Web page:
But the question still remains as to who is in the wrong, and whether this was really a happy ending.
Yes, the doppelgangers escaping Daly’s tyranny is a satisfying conclusion, but there are a few uneasy kinks left there.
For a start, the real-world characters haven’t learned anything and don’t know what’s happened. Real-world Walton, especially, wouldn’t see himself as he truly is and sacrifice himself for other people.
Secondly, it’s implied that Daly dies at the end. He is left trapped with no control, unable to exit the game while it shuts down around him. We see him sat motionless in his chair in the real world, and if he isn’t braindead, we know from earlier information that with the update to the game launched on Christmas Eve, the office is closed for ten days. As Daly doesn’t seem like he has any friends or family, nobody would realise that he’s stuck until the office reopens, and even then, would anyone check on him straight away? And if they did, would they be able to help?
So, assuming that he’s dead or dying, is that really fair on him? That in and of itself is the classic eye-for-an-eye debate, if you judge him on his actions in the game; but if you do so, then you have to ask, do the uploaded characters have free will or are they programmed to act as closely to their real-life selves as possible?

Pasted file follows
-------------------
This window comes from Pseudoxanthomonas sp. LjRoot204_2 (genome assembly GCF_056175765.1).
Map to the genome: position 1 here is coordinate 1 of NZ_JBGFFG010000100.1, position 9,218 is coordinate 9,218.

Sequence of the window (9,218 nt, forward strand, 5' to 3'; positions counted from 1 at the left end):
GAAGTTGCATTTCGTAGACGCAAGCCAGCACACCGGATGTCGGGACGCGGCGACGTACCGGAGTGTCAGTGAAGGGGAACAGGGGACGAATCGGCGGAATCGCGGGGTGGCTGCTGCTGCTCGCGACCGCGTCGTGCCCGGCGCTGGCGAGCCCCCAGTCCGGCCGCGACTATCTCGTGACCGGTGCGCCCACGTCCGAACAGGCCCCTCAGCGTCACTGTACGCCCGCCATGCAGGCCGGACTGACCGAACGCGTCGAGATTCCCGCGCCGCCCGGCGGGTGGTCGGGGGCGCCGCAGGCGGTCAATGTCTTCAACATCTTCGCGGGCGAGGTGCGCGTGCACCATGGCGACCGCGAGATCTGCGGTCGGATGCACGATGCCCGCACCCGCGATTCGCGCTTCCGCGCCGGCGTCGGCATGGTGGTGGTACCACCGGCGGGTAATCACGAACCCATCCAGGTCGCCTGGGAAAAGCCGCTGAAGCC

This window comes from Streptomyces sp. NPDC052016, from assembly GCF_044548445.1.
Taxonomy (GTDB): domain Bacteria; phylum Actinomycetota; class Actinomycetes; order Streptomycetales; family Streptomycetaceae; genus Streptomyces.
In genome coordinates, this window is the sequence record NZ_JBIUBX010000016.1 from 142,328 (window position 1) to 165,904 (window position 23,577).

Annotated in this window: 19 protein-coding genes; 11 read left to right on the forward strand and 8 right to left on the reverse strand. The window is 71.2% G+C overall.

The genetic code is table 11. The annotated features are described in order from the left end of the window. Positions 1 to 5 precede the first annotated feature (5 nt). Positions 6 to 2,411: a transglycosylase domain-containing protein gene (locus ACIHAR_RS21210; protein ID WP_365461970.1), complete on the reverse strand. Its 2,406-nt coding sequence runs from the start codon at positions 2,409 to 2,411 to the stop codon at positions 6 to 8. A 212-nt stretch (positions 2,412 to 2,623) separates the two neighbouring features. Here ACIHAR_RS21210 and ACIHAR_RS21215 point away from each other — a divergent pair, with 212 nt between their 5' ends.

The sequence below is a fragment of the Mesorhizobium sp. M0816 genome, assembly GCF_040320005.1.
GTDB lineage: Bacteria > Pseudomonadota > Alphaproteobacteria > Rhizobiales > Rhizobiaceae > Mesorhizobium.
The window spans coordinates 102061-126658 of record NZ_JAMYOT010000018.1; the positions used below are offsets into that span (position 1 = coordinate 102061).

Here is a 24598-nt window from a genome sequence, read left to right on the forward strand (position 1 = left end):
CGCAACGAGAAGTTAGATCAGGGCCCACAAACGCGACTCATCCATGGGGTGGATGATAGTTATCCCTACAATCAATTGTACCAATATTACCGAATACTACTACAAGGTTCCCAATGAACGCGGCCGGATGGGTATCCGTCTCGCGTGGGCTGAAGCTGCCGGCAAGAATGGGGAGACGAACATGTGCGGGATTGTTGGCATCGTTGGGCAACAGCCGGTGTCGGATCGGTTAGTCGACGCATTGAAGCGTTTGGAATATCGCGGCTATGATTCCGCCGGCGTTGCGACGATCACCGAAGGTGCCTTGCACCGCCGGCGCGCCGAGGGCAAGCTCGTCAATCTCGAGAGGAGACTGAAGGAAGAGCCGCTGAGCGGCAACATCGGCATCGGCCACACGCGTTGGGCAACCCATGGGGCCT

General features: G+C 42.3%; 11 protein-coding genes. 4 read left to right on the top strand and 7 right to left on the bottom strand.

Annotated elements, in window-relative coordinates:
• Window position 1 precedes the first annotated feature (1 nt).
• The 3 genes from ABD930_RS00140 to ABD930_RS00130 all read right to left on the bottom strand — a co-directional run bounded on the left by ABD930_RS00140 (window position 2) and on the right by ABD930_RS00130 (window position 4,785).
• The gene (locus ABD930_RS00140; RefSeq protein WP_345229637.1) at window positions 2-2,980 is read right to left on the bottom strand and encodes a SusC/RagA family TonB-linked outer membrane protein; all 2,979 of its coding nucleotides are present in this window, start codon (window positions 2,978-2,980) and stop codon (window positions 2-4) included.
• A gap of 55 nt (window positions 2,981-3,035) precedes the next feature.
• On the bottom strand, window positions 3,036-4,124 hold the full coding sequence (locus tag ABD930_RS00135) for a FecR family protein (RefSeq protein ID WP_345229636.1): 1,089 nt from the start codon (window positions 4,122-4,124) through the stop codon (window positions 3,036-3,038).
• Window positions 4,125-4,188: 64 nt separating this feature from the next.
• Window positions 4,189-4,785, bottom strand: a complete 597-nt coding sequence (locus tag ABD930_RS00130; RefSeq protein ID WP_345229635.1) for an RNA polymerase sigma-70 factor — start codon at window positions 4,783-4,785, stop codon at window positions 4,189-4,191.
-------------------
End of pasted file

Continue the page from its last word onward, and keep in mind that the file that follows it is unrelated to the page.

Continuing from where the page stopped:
If it’s the latter, then Daly’s actions, although horrific, aren’t illegal or indeed harming anyone. In fact, it would be quite a healthy, although rather creepy way, to relieve his stress from work on unfeeling code even if it’s perhaps a little terrifying to see someone take such pleasure in such a realistic depiction of others’ pain.
If it’s the former, you still have to ask if Daly realises this. As far as he’s aware, he’s just dealing with code that he’s programmed slightly too much resilience into. He may treat his captives differently if he knew that they were sentient, although we assume he wouldn’t because he has complete control over them, but he should be given a chance to make amends rather than killed outright.
In its essence, USS Callister is a tale about morality in a universe that you’ve created. Does how we treat characters in video games determine how we treat people in real life? What does it mean to play God?
This episode is perhaps a little long, but blends a fun space adventure story with its deeper questions about ethics and what we define as sentient and human.